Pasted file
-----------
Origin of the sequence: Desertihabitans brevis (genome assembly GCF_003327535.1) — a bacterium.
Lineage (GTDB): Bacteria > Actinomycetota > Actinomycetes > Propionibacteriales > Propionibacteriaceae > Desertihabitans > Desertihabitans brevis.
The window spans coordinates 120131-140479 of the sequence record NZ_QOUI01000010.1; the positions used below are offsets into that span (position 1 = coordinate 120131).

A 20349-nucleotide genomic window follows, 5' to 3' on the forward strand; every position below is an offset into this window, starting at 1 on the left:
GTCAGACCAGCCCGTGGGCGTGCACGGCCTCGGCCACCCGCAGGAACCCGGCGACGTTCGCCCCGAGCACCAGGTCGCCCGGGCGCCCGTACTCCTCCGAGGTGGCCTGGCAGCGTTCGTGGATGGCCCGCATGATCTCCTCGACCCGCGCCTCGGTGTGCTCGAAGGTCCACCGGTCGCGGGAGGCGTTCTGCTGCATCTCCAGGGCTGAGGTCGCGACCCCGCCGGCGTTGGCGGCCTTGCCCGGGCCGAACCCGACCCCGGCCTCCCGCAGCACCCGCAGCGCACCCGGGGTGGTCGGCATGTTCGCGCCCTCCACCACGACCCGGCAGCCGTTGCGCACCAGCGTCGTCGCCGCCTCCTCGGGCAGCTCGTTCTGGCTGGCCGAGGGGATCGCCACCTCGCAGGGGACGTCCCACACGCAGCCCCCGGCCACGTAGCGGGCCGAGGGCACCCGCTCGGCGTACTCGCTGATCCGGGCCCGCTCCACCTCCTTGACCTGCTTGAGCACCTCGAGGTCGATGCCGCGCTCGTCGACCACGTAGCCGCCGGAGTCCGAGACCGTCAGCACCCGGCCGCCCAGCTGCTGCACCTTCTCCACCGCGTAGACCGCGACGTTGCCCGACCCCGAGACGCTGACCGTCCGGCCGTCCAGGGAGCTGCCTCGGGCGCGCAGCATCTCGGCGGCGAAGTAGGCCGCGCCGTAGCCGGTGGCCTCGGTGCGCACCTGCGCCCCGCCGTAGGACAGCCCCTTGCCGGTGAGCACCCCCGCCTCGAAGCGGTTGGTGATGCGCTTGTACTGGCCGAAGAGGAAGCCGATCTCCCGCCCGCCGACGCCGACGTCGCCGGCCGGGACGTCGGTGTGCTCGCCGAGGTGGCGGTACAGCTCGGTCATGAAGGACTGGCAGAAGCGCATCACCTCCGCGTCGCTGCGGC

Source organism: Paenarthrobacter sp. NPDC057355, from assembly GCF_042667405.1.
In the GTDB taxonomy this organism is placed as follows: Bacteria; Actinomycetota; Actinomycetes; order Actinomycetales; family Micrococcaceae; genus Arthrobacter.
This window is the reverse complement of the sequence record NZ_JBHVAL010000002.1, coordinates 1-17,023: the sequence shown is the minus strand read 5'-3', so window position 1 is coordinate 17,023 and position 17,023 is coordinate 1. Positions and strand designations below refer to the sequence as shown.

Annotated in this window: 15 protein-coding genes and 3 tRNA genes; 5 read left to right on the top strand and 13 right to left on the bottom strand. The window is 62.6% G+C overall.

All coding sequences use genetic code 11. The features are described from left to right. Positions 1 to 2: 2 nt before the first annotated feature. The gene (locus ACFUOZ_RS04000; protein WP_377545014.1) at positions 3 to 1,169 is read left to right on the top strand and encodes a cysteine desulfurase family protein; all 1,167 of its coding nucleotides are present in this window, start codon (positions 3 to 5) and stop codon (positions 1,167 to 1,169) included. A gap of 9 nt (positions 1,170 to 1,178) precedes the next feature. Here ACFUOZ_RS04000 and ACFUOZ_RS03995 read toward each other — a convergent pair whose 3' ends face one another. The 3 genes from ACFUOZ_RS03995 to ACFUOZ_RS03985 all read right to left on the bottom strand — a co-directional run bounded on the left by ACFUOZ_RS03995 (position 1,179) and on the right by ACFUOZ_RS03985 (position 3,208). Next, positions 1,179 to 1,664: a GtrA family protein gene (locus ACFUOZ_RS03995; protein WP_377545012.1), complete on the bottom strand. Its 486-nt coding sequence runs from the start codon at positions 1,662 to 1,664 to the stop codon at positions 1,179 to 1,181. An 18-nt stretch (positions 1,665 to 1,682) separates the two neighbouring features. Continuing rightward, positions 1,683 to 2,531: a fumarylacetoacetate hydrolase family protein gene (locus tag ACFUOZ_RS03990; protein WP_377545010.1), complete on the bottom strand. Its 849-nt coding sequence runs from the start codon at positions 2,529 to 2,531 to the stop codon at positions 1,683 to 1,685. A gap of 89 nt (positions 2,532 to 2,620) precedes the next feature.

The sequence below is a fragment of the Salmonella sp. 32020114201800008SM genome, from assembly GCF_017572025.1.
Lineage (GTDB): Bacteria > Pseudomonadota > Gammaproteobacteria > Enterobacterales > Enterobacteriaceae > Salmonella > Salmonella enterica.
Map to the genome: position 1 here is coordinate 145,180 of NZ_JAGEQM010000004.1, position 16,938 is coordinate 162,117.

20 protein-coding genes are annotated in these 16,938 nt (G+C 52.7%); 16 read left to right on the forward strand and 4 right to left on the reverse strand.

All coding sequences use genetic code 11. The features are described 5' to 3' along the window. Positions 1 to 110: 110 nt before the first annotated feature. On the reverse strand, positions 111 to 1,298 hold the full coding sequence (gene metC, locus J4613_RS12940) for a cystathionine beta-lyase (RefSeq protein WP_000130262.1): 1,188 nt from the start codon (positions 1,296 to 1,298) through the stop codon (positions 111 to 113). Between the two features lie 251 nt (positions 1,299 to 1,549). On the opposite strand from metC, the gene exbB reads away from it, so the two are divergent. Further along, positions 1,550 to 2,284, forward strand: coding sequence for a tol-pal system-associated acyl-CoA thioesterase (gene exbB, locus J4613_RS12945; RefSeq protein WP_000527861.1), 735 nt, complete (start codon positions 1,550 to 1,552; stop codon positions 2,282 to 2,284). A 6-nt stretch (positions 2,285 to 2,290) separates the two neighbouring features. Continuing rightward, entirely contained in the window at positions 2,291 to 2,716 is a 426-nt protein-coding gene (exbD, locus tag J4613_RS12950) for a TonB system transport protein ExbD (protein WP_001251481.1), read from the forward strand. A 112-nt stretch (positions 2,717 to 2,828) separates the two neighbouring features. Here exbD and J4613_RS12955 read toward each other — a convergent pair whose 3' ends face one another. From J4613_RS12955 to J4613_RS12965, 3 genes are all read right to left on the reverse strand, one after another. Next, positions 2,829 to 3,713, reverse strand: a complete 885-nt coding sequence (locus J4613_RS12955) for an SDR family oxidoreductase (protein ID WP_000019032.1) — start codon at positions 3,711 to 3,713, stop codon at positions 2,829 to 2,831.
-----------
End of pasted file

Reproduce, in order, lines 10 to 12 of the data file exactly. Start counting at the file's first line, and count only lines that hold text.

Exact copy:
All coding sequences use genetic code 11. The features are described from left to right. Positions 1 to 2: 2 nt before the first annotated feature. The gene (locus ACFUOZ_RS04000; protein WP_377545014.1) at positions 3 to 1,169 is read left to right on the top strand and encodes a cysteine desulfurase family protein; all 1,167 of its coding nucleotides are present in this window, start codon (positions 3 to 5) and stop codon (positions 1,167 to 1,169) included. A gap of 9 nt (positions 1,170 to 1,178) precedes the next feature. Here ACFUOZ_RS04000 and ACFUOZ_RS03995 read toward each other — a convergent pair whose 3' ends face one another. The 3 genes from ACFUOZ_RS03995 to ACFUOZ_RS03985 all read right to left on the bottom strand — a co-directional run bounded on the left by ACFUOZ_RS03995 (position 1,179) and on the right by ACFUOZ_RS03985 (position 3,208). Next, positions 1,179 to 1,664: a GtrA family protein gene (locus ACFUOZ_RS03995; protein WP_377545012.1), complete on the bottom strand. Its 486-nt coding sequence runs from the start codon at positions 1,662 to 1,664 to the stop codon at positions 1,179 to 1,181. An 18-nt stretch (positions 1,665 to 1,682) separates the two neighbouring features. Continuing rightward, positions 1,683 to 2,531: a fumarylacetoacetate hydrolase family protein gene (locus tag ACFUOZ_RS03990; protein WP_377545010.1), complete on the bottom strand. Its 849-nt coding sequence runs from the start codon at positions 2,529 to 2,531 to the stop codon at positions 1,683 to 1,685. A gap of 89 nt (positions 2,532 to 2,620) precedes the next feature.

The sequence below is a fragment of the Salmonella sp. 32020114201800008SM genome, from assembly GCF_017572025.1.
Lineage (GTDB): Bacteria > Pseudomonadota > Gammaproteobacteria > Enterobacterales > Enterobacteriaceae > Salmonella > Salmonella enterica.